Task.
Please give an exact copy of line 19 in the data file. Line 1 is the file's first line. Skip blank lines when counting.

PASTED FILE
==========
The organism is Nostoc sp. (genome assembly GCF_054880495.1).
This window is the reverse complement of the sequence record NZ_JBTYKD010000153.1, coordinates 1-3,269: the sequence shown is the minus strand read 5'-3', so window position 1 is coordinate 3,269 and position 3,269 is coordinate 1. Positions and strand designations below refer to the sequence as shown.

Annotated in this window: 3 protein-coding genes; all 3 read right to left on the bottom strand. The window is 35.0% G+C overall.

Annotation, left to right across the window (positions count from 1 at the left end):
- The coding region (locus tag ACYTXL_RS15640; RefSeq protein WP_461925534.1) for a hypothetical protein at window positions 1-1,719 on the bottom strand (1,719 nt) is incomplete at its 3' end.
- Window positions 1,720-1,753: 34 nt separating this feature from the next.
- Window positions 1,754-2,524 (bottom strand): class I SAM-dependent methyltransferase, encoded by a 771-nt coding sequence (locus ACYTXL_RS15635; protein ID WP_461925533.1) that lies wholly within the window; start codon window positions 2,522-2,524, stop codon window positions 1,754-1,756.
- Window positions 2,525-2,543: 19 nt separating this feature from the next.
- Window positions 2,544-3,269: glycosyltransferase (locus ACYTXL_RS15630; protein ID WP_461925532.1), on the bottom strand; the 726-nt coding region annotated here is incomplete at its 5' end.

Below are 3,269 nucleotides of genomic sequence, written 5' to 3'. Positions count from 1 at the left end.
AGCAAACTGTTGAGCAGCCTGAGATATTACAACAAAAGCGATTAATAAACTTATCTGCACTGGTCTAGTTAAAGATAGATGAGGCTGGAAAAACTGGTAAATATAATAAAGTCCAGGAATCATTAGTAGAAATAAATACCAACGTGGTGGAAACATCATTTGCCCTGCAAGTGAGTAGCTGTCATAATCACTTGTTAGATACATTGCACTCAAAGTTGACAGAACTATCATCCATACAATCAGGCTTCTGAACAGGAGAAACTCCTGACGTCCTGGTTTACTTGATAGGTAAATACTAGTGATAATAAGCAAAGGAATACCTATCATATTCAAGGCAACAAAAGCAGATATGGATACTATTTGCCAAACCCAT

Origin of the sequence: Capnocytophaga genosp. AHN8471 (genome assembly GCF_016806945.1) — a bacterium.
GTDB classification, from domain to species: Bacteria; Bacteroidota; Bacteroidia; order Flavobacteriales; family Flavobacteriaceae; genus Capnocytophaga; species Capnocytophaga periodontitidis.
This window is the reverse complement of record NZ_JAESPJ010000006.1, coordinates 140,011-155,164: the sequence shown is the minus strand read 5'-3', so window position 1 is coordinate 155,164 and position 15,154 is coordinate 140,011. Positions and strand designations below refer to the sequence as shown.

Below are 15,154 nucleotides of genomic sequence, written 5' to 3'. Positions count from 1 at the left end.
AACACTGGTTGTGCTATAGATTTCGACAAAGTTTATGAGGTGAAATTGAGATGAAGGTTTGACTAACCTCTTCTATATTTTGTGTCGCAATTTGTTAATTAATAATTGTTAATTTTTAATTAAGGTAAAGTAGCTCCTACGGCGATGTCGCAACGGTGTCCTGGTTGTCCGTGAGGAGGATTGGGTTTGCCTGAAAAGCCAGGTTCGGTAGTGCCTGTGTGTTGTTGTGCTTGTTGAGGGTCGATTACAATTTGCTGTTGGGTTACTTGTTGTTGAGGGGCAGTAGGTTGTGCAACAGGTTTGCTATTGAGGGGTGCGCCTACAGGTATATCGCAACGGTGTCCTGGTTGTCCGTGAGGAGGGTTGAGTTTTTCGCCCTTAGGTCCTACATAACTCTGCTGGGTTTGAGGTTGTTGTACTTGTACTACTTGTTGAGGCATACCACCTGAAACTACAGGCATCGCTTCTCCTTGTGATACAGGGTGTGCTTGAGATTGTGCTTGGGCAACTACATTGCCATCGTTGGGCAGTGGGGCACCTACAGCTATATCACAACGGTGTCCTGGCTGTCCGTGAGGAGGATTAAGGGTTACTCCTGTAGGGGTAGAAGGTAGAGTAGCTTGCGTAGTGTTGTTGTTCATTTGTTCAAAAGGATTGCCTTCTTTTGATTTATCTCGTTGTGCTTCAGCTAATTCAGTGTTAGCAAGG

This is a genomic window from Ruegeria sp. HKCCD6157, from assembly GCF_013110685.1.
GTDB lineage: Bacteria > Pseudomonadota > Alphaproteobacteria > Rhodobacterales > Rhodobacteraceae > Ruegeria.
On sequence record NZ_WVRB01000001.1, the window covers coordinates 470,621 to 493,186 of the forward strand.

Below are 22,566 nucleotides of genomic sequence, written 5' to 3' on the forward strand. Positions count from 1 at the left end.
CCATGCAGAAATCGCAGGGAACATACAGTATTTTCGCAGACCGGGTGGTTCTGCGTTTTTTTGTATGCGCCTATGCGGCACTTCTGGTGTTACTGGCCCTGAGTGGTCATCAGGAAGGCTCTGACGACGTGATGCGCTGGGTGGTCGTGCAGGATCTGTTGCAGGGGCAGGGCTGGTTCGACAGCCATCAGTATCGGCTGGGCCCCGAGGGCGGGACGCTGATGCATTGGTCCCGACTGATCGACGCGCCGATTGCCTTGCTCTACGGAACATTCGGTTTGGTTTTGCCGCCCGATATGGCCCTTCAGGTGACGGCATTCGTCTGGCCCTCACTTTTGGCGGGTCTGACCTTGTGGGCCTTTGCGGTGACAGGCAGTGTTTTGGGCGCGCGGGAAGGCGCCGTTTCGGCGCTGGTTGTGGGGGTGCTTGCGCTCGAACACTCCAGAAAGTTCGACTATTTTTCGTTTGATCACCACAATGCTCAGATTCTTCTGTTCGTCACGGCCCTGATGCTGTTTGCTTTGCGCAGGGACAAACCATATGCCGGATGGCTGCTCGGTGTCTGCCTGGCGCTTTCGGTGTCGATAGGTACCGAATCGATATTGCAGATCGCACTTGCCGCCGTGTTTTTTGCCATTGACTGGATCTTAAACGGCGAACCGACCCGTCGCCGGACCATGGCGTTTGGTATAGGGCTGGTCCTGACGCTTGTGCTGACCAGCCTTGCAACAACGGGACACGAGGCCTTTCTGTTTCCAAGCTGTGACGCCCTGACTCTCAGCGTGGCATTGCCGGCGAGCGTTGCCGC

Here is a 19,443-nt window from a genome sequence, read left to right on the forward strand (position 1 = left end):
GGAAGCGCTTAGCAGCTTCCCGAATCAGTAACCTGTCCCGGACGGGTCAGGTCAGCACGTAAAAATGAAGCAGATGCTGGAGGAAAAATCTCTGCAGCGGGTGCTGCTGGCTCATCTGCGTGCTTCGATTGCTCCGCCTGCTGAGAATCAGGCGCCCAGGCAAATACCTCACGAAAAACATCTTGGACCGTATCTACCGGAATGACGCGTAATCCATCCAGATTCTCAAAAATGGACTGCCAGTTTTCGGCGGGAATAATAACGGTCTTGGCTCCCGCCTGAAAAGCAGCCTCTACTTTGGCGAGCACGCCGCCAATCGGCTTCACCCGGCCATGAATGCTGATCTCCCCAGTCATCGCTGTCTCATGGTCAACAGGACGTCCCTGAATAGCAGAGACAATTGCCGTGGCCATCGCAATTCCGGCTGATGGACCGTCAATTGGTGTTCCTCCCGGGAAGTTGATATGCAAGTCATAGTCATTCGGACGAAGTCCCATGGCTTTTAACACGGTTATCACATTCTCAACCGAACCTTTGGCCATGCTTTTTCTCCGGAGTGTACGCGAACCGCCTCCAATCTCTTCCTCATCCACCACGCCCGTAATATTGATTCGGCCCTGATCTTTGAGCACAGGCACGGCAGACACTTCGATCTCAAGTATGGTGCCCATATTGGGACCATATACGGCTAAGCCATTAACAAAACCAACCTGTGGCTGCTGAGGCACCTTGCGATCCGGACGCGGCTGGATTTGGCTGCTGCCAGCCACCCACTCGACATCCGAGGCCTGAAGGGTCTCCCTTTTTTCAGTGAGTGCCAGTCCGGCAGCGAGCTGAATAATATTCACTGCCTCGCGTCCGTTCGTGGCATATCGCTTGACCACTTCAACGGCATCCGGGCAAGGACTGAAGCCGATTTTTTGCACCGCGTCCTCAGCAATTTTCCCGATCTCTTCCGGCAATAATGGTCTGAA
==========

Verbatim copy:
On sequence record NZ_WVRB01000001.1, the window covers coordinates 470,621 to 493,186 of the forward strand.